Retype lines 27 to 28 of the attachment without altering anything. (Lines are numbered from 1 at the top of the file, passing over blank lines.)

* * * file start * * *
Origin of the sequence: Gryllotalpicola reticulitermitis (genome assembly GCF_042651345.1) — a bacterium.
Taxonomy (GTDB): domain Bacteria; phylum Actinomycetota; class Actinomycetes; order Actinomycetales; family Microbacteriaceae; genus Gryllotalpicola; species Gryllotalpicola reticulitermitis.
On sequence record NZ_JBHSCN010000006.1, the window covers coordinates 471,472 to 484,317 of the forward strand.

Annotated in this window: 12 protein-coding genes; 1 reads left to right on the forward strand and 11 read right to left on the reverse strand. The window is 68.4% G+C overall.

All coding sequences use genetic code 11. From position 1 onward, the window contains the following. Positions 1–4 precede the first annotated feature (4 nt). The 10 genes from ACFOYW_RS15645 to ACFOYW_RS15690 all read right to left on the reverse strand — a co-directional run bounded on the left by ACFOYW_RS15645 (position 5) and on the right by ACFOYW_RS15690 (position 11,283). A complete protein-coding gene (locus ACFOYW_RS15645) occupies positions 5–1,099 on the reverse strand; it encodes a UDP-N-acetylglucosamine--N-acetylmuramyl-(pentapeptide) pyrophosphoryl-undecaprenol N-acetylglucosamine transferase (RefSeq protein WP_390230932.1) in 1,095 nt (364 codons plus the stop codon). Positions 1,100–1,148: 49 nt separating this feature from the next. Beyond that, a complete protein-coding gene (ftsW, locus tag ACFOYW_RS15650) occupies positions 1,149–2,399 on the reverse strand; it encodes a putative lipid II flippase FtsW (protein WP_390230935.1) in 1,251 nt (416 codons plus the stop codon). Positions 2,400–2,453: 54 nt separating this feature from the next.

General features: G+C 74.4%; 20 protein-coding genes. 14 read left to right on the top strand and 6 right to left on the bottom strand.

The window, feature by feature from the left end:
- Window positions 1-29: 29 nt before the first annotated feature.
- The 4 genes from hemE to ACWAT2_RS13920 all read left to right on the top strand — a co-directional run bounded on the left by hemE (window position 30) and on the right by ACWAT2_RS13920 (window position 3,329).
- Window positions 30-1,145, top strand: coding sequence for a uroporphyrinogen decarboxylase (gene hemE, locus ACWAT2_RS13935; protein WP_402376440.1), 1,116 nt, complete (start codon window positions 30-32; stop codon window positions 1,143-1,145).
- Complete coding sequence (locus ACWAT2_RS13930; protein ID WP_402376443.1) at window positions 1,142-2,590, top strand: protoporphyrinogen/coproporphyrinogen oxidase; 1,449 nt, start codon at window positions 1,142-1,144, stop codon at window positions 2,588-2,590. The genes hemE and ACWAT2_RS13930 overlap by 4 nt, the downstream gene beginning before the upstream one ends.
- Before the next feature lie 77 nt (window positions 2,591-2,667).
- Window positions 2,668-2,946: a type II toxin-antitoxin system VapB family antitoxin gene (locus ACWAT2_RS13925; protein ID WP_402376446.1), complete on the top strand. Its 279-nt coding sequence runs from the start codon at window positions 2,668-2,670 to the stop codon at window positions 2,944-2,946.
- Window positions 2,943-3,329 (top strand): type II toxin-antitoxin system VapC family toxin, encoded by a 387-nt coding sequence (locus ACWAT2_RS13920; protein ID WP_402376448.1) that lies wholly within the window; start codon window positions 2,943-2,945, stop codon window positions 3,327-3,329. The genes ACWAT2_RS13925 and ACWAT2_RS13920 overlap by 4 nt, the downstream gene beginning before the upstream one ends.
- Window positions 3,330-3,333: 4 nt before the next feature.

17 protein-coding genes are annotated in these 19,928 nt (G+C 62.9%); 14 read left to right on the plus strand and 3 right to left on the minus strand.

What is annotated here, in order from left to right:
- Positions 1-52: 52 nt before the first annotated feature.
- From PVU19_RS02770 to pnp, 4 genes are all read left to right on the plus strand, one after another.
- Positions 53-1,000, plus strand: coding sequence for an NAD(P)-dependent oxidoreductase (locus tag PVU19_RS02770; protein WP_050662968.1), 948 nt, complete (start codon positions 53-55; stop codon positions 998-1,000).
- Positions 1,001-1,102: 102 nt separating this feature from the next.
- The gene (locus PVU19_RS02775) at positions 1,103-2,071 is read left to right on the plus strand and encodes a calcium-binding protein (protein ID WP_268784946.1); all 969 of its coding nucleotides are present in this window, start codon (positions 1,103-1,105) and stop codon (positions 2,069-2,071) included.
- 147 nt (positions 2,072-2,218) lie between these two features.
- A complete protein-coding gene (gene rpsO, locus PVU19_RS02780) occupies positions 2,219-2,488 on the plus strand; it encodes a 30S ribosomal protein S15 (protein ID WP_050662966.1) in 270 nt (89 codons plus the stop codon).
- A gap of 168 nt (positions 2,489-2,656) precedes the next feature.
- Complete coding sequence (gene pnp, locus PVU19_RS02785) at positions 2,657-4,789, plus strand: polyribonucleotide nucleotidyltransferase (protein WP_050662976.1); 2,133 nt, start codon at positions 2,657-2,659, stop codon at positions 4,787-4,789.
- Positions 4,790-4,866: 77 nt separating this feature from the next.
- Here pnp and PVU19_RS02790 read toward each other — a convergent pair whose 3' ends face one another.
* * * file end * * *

- Positions 4,790-4,866: 77 nt separating this feature from the next.
- Here pnp and PVU19_RS02790 read toward each other — a convergent pair whose 3' ends face one another.